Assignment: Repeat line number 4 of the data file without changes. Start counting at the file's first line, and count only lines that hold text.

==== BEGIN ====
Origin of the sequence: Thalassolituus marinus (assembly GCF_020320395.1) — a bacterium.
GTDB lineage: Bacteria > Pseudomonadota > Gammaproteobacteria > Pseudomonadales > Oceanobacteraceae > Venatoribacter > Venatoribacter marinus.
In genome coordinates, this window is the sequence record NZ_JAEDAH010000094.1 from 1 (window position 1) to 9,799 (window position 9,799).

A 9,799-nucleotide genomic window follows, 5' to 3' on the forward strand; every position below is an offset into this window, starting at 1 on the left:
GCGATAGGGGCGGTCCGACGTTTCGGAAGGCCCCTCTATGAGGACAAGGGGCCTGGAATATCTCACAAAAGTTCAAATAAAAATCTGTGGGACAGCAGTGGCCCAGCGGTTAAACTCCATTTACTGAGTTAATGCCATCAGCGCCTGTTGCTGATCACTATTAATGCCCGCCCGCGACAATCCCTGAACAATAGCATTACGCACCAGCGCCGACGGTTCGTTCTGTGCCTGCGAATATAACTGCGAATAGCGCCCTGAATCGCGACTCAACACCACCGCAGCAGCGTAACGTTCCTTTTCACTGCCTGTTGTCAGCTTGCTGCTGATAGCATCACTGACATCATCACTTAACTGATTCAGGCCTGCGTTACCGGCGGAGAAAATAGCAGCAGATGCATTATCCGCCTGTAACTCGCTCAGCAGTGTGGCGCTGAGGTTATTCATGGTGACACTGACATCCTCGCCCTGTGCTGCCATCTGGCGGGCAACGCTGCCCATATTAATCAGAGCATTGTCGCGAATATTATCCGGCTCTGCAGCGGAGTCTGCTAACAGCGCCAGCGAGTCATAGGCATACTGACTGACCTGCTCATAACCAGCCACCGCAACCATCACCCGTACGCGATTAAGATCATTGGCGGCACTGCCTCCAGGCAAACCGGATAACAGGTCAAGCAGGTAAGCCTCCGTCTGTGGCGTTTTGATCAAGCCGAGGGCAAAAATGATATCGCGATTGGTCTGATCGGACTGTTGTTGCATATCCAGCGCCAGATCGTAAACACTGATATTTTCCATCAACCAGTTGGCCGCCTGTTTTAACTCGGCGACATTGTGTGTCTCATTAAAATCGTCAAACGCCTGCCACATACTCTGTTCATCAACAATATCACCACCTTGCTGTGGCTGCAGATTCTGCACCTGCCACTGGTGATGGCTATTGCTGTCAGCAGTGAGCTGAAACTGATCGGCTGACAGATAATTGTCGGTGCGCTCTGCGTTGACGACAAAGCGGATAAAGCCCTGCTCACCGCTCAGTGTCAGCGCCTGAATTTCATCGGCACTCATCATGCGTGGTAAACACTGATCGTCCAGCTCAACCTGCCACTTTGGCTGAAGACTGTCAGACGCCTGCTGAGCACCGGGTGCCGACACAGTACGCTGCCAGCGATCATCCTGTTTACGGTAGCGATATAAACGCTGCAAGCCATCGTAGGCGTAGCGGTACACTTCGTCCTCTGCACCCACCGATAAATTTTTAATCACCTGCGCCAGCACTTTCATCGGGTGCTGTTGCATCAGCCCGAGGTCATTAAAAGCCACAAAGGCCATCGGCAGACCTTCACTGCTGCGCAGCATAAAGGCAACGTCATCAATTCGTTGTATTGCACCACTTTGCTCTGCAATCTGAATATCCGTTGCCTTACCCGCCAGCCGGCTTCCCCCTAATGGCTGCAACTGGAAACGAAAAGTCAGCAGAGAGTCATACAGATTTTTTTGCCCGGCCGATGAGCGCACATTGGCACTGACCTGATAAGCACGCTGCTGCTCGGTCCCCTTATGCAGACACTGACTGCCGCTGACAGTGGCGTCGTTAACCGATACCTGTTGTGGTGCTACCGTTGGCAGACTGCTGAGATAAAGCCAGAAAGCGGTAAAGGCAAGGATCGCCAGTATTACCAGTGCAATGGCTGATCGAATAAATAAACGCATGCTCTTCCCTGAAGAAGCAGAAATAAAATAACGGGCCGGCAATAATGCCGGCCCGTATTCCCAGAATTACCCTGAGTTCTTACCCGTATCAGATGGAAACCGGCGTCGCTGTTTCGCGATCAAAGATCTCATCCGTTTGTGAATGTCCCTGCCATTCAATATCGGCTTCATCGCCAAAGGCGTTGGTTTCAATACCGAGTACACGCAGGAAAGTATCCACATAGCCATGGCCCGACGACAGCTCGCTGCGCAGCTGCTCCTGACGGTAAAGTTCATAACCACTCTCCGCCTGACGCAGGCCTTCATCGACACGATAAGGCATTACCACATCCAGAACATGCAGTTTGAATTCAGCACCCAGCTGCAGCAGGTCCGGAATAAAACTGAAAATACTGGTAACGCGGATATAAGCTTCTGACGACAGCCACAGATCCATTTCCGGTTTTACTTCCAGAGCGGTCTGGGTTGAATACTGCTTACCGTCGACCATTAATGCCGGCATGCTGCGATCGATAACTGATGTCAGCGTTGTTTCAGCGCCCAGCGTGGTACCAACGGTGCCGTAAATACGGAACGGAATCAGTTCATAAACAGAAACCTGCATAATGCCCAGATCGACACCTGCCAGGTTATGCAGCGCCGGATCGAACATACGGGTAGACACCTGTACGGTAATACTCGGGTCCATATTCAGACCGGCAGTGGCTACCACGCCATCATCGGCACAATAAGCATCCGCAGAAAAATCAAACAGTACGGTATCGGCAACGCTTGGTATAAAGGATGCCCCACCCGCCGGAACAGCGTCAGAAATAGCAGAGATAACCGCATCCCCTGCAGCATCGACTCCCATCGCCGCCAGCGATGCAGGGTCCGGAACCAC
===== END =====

A 9,799-nucleotide genomic window follows, 5' to 3' on the forward strand; every position below is an offset into this window, starting at 1 on the left: